Letter: Tackle banks on debit order fraud

IOL pic mar25 eth computer keyboard generic . File photo

A staggering average of 250 000 monthly requests for debit order reversals shows something is seriously amiss, says J Henrich Mueller.

Johannesburg -

After the announcement that several banks have at last blacklisted a few delinquent companies involved in the rampant debit order fraud, surely it’s high time that there is an official in-depth inquiry into the banking industry, which seems to be riven with poor business practices and lack of transparency on how they construct their excessively priced service fees.

There was significantly no indication of any prosecutions of those blacklisted companies. There are reportedly a staggering average 250 000 monthly requests to South African banks for debit order reversals. Clearly something is seriously amiss and highly detrimental to the public’s interest.

For some time there have been numerous incidences of rogue companies lodging fraudulent debit orders which banks obligingly and unquestioningly execute. There are few consequences for this criminality. The fraudsters merely claim that it was an error by a staff member, who will be disciplined. The bank concerned eventually reverses the debit order, albeit after inflicting a service charge on the victim, which can vary from R35 to R145.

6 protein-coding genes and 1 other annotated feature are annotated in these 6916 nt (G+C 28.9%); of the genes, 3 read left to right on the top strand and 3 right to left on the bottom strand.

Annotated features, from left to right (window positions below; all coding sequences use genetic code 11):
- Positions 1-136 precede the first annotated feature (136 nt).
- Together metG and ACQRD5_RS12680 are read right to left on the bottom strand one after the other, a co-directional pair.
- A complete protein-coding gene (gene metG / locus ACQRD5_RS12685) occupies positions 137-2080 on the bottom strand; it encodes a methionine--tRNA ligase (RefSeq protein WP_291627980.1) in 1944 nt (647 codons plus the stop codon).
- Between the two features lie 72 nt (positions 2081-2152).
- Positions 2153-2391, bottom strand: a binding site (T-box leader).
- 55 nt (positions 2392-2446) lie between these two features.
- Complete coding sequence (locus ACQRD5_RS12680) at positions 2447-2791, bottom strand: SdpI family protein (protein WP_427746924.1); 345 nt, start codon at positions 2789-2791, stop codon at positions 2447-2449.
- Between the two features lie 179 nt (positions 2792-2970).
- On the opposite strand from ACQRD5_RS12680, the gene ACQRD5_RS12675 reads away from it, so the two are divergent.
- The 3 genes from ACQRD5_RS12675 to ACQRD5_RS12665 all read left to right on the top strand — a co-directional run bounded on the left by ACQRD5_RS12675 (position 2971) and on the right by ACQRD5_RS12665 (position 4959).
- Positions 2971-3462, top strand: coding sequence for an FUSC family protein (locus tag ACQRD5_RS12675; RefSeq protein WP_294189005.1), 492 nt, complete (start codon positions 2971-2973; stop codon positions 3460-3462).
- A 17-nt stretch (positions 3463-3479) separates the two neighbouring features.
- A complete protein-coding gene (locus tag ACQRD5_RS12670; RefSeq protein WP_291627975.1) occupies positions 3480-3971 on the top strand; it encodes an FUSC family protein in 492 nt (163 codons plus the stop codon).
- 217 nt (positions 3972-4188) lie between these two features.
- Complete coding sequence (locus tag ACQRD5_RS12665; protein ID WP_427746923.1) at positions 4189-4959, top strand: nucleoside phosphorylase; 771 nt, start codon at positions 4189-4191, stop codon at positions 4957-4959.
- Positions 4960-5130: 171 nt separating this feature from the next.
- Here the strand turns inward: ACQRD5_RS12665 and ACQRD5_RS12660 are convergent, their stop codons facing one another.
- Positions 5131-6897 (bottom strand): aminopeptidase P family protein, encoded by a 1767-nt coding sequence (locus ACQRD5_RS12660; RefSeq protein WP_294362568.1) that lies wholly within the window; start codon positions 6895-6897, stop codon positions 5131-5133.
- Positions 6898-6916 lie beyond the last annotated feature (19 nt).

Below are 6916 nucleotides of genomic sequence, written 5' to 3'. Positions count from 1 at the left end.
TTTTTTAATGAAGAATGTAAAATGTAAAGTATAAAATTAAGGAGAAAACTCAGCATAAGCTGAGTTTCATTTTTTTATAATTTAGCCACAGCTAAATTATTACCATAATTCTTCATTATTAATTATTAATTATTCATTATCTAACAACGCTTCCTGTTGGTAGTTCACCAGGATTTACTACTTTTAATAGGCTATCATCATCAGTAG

The cardinal problem is that bank clients have no control over their debit order transactions. This is because none of the banks insist on a client’s authorisation signature before instituting a debit order. A telephonic request is considered sufficient.

If a debit order is improperly loaded on to a victim’s bank account, the onus is on that person to approach the offending company, and not the bank, to request cancellation, as the banks evade responsibility by saying they are the mere intermediaries. If the company refuses to cancel the debit order and the client persists in approaches to the bank, the amount will be reversed, albeit unfairly incurring the onerous service fees. But the debit order can later be reinstated by rogue companies by merely amending the amount, and then the frustrating process replicates indefinitely.

The solution is surprisingly simple. We need to take back control from the banks and arrogant businesses. Consumers should change from debit orders to stop orders which are very similarly priced. The transaction is then directly between you and your bank.

Generally, companies are reluctant to use this method as they then cannot unilaterally amend the orders without customer permission.

If the public displays some consumer unity they can take back their consumer power, and companies will have to accept this transaction medium, fearing a drastic loss of custom by not being market- driven and complying with requests for stop order methodology.

Banks claim it will be too onerous for them to obtain proper verification, as they service a great many debit order transactions. Balderdash! The technology is already in place and routinely used with hundreds of thousands of daily credit card and EFT transactions. They could simply give all their clients an initial authorisation PIN, which must be applied when approving any debit or stop order applications, or increases in monthly debit payments.

J Heinrich Mueller

Edenglen, Ekurhuleni

* The views expressed here are not necessarily those of Independent Newspapers.

The Star


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